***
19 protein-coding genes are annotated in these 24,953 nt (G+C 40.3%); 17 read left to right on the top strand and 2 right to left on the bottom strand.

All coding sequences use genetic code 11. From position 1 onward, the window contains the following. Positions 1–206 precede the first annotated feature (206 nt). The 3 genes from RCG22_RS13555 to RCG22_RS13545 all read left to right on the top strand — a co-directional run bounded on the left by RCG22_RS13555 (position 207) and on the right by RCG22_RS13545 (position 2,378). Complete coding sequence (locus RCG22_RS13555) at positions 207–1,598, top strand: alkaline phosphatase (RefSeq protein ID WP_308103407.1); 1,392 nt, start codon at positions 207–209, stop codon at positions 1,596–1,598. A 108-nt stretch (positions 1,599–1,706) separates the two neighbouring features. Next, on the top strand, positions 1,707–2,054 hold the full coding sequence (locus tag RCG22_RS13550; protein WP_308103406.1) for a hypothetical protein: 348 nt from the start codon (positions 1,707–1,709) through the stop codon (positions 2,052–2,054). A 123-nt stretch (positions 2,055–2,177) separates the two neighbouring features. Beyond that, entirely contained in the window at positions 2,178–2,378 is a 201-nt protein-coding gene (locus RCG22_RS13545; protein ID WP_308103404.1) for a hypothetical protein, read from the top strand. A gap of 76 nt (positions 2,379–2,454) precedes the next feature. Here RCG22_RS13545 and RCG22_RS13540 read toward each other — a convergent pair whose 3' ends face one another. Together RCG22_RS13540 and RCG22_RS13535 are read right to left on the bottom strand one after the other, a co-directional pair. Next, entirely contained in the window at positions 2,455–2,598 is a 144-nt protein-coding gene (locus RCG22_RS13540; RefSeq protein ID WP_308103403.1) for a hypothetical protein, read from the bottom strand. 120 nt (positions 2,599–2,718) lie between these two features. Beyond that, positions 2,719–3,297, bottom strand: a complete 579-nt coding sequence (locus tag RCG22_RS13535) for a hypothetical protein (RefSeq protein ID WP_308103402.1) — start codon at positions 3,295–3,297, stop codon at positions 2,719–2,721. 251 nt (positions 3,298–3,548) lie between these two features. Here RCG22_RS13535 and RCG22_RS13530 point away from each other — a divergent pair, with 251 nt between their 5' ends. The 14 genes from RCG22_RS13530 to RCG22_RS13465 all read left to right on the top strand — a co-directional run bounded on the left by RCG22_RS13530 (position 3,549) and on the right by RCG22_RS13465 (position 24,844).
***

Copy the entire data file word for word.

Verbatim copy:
19 protein-coding genes are annotated in these 24,953 nt (G+C 40.3%); 17 read left to right on the top strand and 2 right to left on the bottom strand.

All coding sequences use genetic code 11. From position 1 onward, the window contains the following. Positions 1–206 precede the first annotated feature (206 nt). The 3 genes from RCG22_RS13555 to RCG22_RS13545 all read left to right on the top strand — a co-directional run bounded on the left by RCG22_RS13555 (position 207) and on the right by RCG22_RS13545 (position 2,378). Complete coding sequence (locus RCG22_RS13555) at positions 207–1,598, top strand: alkaline phosphatase (RefSeq protein ID WP_308103407.1); 1,392 nt, start codon at positions 207–209, stop codon at positions 1,596–1,598. A 108-nt stretch (positions 1,599–1,706) separates the two neighbouring features. Next, on the top strand, positions 1,707–2,054 hold the full coding sequence (locus tag RCG22_RS13550; protein WP_308103406.1) for a hypothetical protein: 348 nt from the start codon (positions 1,707–1,709) through the stop codon (positions 2,052–2,054). A 123-nt stretch (positions 2,055–2,177) separates the two neighbouring features. Beyond that, entirely contained in the window at positions 2,178–2,378 is a 201-nt protein-coding gene (locus RCG22_RS13545; protein ID WP_308103404.1) for a hypothetical protein, read from the top strand. A gap of 76 nt (positions 2,379–2,454) precedes the next feature. Here RCG22_RS13545 and RCG22_RS13540 read toward each other — a convergent pair whose 3' ends face one another. Together RCG22_RS13540 and RCG22_RS13535 are read right to left on the bottom strand one after the other, a co-directional pair. Next, entirely contained in the window at positions 2,455–2,598 is a 144-nt protein-coding gene (locus RCG22_RS13540; RefSeq protein ID WP_308103403.1) for a hypothetical protein, read from the bottom strand. 120 nt (positions 2,599–2,718) lie between these two features. Beyond that, positions 2,719–3,297, bottom strand: a complete 579-nt coding sequence (locus tag RCG22_RS13535) for a hypothetical protein (RefSeq protein ID WP_308103402.1) — start codon at positions 3,295–3,297, stop codon at positions 2,719–2,721. 251 nt (positions 3,298–3,548) lie between these two features. Here RCG22_RS13535 and RCG22_RS13530 point away from each other — a divergent pair, with 251 nt between their 5' ends. The 14 genes from RCG22_RS13530 to RCG22_RS13465 all read left to right on the top strand — a co-directional run bounded on the left by RCG22_RS13530 (position 3,549) and on the right by RCG22_RS13465 (position 24,844).